Lazy Poet’s Thursday Poem

poppy

Petals of loss

Have we forgotten?

So it would appear.

One hundred years and no lessons learnt.

How many images of atrocity

must we see before enough is enough?

Mankind has battled since time began,

does that mean we must until the end?

And womankind, we’re not without guilt,

warrior queens were not legend but manifest.

Leave battles to the playground

To the realms of history, herstory,

fiction and myth.

Cease now,

while a poppy still blooms on this earth.

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100 Word Challenge for Grown Ups Week# 66

THE SILENCE WAS DEAFENING. Ah Julia I like this prompt, I always observe the silence. Those who have followed me for a long time, will know how moved I was when I visited Gallipoli, and may have read my poem.

11 am November 11th

The silence was deafening. But I heard the first whisperings in my head as I stepped out of the car; Anzac was like an echo chamber full of young men.

Tell my wife I love her, kiss my little girl, tell mum my savings are in a box under the floor, dad I’m sorry, Mary forgive me? I didn’t confess Padre.

Yes, I’ll do my best. One at a time, I’ll make a list.

They always laughed when I said I hear voices, keep taking the medication, they said. Now, finally, I’ve found my vocation. Spirit messenger.

Come and join in  with the challenge here,

http://jfb57.wordpress.com/2012/11/12/100-word-challenge-for-grown-ups-week66/

Gallipoli and Anzac Cove, in remembrance

I was privileged to visit Anzac and Gallipoli on the Dardanelles earlier this year and found it an incredibly moving experience that remains with me still. As tomorrow is November 11th I thought I would share some photos I took there. I think you will agree it is beautiful, the Turkish people have made it a protected area with only people whose families have farmed there for generations allowed to do so. They are a very generous people with no bitterness only a deep compassion for those lost.

A Summer of Boats, England and Turkey

For someone who doesn’t do boats and knows nothing about them, this has been a boaty summer. It began on a glorious April day with a short trip across the Tamar River in Plymouth, Devon on the Cremyll ferry with my lovely daughter in law and granddaughter.

One of the best things that Plymouth has ever done was to buy the Cremyll along with Cornwall Council, for fifteen minutes you have the most wonderful view of the Sound, Royal William yard and the spectacular coastline.

The boat was full of day trippers who like us were heading for Mount Edgecumbe Country Park, on the Rame peninsula that’s actually in that foreign land of Kernow.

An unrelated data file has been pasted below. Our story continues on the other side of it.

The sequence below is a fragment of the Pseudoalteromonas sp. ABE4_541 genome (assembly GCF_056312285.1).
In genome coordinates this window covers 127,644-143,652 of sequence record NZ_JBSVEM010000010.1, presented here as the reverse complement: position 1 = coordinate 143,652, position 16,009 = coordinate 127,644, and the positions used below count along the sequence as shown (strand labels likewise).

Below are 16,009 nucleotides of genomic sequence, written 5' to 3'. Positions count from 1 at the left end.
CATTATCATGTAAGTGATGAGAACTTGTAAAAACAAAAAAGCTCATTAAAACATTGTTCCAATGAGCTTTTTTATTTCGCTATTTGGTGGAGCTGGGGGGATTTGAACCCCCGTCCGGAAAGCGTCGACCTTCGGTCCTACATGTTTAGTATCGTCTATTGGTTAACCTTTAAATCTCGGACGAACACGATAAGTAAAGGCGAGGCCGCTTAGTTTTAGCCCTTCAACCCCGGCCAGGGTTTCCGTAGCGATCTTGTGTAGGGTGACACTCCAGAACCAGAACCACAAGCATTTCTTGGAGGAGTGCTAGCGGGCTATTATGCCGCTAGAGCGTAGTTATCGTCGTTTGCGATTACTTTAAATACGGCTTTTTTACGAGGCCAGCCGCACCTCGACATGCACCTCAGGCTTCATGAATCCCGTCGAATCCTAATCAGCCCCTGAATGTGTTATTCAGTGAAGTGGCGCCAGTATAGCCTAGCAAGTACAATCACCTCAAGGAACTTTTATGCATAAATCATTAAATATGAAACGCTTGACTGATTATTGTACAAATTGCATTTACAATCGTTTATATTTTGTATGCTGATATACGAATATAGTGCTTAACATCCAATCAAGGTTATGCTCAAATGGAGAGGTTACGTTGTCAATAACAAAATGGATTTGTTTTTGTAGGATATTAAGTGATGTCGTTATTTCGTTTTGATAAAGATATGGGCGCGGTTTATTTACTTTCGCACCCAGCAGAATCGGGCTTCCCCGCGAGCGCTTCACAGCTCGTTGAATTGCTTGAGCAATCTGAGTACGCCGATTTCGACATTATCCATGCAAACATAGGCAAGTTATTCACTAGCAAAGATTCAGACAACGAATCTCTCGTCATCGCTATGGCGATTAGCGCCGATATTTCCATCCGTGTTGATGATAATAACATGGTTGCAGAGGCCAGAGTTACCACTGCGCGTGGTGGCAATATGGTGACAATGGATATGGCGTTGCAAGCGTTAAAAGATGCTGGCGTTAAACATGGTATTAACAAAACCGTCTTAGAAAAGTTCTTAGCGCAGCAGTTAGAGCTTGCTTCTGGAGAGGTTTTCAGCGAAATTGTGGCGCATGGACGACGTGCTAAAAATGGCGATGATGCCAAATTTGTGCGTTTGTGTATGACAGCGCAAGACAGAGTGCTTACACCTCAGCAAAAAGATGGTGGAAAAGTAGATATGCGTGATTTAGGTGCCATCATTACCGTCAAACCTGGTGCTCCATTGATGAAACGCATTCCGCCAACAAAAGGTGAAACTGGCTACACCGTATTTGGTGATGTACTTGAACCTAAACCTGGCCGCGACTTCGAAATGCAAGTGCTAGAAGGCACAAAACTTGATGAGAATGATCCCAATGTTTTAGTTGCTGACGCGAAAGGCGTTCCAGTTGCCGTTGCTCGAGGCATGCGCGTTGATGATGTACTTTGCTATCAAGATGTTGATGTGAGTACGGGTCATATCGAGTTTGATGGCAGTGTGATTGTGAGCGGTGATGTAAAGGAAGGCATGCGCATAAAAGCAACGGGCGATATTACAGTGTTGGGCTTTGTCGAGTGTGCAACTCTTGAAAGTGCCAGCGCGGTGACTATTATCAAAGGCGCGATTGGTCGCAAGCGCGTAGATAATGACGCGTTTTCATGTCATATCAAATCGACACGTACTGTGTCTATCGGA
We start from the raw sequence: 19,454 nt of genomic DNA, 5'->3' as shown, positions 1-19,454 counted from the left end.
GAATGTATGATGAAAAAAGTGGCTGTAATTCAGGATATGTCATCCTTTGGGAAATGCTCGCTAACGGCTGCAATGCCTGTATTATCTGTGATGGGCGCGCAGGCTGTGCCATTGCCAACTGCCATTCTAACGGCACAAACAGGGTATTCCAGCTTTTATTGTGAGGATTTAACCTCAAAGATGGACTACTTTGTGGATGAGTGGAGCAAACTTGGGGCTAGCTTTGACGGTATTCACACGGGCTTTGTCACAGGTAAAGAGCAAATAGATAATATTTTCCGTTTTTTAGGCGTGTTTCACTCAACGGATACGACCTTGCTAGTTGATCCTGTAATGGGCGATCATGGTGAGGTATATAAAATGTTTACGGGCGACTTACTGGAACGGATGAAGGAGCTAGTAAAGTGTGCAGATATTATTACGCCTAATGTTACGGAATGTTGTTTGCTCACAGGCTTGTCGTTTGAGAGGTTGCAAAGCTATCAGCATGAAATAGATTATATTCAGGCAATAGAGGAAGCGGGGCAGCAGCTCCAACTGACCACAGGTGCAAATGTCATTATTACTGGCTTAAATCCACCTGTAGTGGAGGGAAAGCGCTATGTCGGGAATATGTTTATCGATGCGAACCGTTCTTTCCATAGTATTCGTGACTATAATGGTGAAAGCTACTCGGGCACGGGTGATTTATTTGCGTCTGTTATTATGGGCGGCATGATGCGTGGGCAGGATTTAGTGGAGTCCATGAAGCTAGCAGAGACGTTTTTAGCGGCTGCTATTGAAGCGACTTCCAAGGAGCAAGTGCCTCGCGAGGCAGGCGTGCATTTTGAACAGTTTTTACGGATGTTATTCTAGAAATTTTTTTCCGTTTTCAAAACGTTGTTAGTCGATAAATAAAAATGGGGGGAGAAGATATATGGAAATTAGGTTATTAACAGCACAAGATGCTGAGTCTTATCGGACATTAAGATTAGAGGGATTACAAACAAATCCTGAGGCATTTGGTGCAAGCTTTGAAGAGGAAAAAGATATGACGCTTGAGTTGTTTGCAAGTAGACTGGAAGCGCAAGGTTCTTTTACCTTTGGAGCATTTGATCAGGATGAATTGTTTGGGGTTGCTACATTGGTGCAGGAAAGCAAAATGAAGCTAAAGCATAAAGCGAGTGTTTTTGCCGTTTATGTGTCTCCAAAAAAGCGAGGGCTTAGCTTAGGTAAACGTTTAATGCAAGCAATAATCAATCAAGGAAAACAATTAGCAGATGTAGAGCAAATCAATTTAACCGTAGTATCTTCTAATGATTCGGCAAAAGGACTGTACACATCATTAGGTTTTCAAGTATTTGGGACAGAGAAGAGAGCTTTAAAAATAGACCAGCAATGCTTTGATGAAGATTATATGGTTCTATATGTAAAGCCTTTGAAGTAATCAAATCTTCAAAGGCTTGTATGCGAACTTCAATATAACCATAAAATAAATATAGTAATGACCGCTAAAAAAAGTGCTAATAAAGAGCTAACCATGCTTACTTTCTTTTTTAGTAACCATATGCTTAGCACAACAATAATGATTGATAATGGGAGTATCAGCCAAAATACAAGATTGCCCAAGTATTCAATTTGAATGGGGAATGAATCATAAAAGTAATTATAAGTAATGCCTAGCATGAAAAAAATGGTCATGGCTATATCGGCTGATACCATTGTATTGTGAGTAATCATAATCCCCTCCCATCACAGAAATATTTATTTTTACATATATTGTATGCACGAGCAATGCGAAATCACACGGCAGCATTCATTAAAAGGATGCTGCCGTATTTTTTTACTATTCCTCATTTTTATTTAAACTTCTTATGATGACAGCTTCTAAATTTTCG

Plymouth is a bustling city with little charm having been badly hit in the blitz, but stepping onto the ferry really is another world.

Everyone is excited to be going on a mini holiday to the countryside, the ferry ride is less than five pounds for a family of four and the destination has acres of grounds and gardens to walk, picnic and relax for free!

My next boat experience was crossing the Dardanelle straits, which both connect the Aegean to the Sea of Marmara and also separate Asian turkey from European Turkey. The Dardanelles have been an important stretch of water throughout history and strategically relevant in the Crimean and First World War After an emotionally moving time in Gallipoli I crossed to Canakkale on a large boat where I’d foolishly chosen to sit upstairs for the best view and nearly froze in the draft for an hour. Soon after landing my travelling friends and I reached the site of the ancient city of Troy but that’s for another blog.

Ten days and around eighteen hundred miles and I’m back at another ferry port, this one takes me back to the European side of Istanbul. It’s a large ferry this time with lots of strange chunks of metal, cables, ropes and good strong coffee. The view in all directions is amazing and it’s a real thrill to arrive in a cosmopolitan city I have waited so long to visit.

Later in the day it’s time for a cruise on the Bosphorus, we are just a few on Edim, a posh boat that had the capacity for fifty people with a bar and café. We cruised along one bank beside painted wooden houses, stylish restaurants and clubs frequented by Istanbul’s’ glitterati.

Pootling along for what seemed like hours, the waterway was busy but with space enough for everyone it was quiet and relaxing. The size of the city became apparent from the perspective that the water gave, I lost count of the number of domed mosques and minarets.

Some of the grandest buildings were foreign embassies, palaces and military colleges. The Bosphorus was a lovely place for a relaxing cruise, next time I’ll go by night.

In August I had a brilliant day out with friends in Gloucestershire, a couple of hours on the train. Gloucester Dock, a very ‘Gentrified’ area has the prettiest of canal barges,  well   maintained with shiny bright paint jobs. I’m very curious about who lives here and just what they are like inside. I imagine it’s like being in a wobbly caravan,lovely in summer but a bit bleak in winter especially if the canal froze.